In our FX review this week, we look at the earlier part of the week where most of the action unfolded. After kicking off with poor Chinese data early on Monday, risk sentiment managed to recover to finish the week. The pricing in of a rate hike from the Bank of England was the key event that helped GBP to shine as the performer in the G10 space.
A bad start to the week
Early on Monday, market participants woke up to find out that Chinese Q3 GDP came in at 4.9% versus 5.2% expected. It didn’t get the week off to a great start. As we’ve spoken about several times before, a China slowdown remains one of the largest risks for markets heading into the end of the year. For FX specifically, a slowdown would hit trading partners the most.
For example, AUD would come under pressure, particularly with iron ore exports to China. Europe as well would be in a tricky spot, adding another reason why we don’t like the EUR at the moment.
Fortunately, the data miss didn’t derail the entire week, and for the most part the bad news was taken relatively well by the major currencies.
The main focus for ourselves here in the UK was bond markets seeing yields rise. This correlates to recent speeches from Bank of England members, that make it apparent that an interest rate hike is looming.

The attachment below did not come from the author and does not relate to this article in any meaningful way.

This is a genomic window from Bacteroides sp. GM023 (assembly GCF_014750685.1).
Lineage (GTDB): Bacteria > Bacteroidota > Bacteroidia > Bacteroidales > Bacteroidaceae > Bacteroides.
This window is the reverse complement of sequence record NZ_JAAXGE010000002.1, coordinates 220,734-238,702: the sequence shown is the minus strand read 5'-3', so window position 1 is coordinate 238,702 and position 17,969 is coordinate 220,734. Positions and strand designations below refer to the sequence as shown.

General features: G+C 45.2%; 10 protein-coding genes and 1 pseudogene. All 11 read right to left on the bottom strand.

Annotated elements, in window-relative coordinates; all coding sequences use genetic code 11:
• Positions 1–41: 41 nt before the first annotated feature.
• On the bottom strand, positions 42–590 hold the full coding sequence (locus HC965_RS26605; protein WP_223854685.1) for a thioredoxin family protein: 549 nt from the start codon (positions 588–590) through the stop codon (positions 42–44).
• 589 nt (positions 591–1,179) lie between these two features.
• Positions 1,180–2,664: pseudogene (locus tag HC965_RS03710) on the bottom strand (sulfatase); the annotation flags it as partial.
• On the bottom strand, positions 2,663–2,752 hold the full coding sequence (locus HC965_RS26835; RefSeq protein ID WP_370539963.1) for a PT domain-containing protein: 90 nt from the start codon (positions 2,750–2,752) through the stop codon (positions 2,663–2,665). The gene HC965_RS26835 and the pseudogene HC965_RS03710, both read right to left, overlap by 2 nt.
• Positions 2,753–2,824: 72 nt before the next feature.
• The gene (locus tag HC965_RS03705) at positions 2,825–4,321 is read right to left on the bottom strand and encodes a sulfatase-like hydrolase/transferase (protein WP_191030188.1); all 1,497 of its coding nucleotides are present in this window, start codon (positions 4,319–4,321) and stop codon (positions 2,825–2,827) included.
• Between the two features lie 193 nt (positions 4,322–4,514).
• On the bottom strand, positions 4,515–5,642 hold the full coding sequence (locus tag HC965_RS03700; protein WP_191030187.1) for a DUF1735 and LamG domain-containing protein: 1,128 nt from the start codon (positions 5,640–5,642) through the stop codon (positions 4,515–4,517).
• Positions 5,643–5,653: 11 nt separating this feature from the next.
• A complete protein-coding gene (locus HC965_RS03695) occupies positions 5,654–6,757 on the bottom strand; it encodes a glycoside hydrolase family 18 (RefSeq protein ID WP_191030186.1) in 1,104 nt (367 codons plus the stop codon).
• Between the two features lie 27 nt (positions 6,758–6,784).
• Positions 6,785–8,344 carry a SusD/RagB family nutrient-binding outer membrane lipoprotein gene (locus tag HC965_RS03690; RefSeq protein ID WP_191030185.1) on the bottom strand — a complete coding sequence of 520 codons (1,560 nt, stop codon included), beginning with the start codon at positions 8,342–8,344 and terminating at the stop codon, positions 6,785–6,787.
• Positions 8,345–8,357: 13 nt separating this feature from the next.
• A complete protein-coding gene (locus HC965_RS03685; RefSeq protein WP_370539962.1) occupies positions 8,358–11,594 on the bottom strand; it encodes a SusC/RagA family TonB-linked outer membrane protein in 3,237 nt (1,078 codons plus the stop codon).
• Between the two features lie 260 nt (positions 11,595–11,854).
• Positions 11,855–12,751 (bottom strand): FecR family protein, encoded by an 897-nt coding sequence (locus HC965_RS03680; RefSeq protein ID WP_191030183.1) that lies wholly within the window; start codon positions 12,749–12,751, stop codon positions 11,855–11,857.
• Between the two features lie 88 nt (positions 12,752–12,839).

In fact, with several large banks (including Goldman Sachs) coming out and looking for a November hike, GBP was off to the races. We took profit on our long GBP/USD trade at the 1.3800 level, which we flagged up in our QuickPick here.
It’s a difficult one to forecast on where GBP goes from here. On the one hand, interest rate hikes are positive for the currency. Yet we are seeing rising Covid-19 infection rates, that again could be a cloud over the economy.
We are also still not out of the woods regarding the supply chain disruption and shortage of HGV drivers. So on balance, although we aren’t flipping to being outright bearish GBP from here, we are definitely more neutral in our stance.
Looking ahead to the coming week
In terms of what we are looking at going forward, we still have our open short USD/JPY trade. We’ve seen energy prices stabilise somewhat in recent days, which has eased the pressure on JPY selling.
We have the Bank of Japan meeting on Thursday, so will look for any interesting comments from this to gauge the future direction for the Yen. At present we don’t see any likely material changes to the monetary policy.
The ECB also meeting on Thursday, with other important data points out from Europe throughout the week as well. We are still bearish on the currency, given the lack of appetite to raise rates anytime soon.